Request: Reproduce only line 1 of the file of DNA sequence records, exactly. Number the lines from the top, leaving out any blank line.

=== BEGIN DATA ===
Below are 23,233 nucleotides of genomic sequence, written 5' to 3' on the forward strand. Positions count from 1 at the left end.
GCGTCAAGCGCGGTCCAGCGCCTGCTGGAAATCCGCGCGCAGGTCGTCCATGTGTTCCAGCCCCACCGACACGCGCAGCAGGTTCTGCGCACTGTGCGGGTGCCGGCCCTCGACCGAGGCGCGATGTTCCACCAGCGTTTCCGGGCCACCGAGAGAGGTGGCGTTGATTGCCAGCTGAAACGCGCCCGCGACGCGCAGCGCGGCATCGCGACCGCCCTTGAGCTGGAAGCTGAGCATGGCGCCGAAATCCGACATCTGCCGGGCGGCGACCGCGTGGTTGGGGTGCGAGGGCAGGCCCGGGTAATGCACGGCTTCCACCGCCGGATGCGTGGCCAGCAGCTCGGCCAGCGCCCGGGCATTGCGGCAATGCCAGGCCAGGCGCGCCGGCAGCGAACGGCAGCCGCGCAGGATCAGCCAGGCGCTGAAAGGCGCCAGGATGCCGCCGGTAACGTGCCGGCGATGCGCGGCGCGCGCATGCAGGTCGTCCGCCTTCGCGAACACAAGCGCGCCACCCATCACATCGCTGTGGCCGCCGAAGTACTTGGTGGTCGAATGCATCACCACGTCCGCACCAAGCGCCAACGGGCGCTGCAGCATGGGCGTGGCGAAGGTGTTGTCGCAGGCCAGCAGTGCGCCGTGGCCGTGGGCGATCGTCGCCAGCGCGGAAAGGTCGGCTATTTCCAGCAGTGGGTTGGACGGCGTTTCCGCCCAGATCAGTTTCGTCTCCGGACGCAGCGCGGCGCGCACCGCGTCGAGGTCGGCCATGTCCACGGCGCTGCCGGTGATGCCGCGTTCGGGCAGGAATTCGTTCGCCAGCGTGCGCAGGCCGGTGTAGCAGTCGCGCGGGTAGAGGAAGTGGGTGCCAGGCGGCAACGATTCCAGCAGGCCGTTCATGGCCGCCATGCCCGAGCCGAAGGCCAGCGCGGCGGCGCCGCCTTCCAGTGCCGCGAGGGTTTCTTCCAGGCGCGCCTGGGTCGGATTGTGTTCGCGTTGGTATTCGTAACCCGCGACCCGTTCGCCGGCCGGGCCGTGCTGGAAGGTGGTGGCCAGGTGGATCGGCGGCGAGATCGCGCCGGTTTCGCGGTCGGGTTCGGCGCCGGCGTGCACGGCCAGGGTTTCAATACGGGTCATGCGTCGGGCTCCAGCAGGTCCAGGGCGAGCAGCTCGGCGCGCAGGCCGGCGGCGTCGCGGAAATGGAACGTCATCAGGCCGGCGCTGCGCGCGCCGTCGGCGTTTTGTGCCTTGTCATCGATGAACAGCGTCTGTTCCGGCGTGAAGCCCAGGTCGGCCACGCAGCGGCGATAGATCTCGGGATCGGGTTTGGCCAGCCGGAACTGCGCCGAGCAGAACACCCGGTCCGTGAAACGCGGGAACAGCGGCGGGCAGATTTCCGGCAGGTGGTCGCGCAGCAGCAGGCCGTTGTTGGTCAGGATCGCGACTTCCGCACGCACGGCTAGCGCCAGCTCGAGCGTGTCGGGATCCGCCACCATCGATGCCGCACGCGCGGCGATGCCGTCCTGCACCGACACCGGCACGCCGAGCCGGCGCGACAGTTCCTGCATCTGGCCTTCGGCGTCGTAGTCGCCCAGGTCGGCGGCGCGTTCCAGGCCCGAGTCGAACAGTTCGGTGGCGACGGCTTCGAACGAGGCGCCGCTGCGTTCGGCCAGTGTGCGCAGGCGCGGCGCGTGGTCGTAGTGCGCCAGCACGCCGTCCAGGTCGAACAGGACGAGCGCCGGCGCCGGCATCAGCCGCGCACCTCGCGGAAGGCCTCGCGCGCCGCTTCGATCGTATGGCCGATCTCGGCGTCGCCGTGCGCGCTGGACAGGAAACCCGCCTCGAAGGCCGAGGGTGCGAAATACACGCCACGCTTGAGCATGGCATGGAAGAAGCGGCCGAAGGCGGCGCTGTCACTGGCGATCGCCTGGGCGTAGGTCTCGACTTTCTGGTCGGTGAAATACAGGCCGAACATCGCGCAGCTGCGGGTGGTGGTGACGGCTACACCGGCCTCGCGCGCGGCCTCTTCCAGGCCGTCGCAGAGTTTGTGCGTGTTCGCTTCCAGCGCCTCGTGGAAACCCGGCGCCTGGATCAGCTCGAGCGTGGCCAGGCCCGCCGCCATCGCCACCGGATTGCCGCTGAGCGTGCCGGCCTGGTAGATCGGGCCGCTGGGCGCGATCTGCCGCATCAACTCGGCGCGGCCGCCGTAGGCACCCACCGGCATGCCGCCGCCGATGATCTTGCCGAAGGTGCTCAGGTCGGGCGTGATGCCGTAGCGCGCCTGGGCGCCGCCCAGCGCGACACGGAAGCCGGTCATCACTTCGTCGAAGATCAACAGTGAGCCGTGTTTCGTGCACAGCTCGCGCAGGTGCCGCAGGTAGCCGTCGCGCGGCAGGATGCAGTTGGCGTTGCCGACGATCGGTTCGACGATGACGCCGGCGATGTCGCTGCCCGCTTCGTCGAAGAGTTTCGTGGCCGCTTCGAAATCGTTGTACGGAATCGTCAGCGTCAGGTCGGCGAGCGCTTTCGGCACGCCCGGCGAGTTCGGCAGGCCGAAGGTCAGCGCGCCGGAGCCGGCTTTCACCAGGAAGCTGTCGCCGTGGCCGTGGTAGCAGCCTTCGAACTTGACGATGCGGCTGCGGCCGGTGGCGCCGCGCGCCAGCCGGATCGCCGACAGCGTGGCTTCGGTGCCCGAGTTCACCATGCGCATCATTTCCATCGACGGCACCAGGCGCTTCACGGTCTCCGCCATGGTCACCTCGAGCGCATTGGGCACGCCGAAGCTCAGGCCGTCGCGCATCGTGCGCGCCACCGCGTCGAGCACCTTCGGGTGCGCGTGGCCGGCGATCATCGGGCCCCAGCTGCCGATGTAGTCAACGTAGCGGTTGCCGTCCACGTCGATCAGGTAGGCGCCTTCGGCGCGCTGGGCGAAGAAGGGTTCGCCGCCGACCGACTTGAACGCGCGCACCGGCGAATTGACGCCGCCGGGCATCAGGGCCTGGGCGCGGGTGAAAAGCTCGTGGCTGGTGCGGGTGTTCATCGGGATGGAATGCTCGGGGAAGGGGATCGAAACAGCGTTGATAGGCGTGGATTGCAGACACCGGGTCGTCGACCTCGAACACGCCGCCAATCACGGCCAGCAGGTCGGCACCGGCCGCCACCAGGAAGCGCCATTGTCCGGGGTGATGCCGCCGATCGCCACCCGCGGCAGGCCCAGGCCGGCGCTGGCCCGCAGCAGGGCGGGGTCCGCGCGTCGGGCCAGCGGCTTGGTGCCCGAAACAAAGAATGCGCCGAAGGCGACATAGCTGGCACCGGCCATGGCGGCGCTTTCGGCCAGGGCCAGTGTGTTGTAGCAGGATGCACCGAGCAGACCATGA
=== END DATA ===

Below are 23,233 nucleotides of genomic sequence, written 5' to 3' on the forward strand. Positions count from 1 at the left end.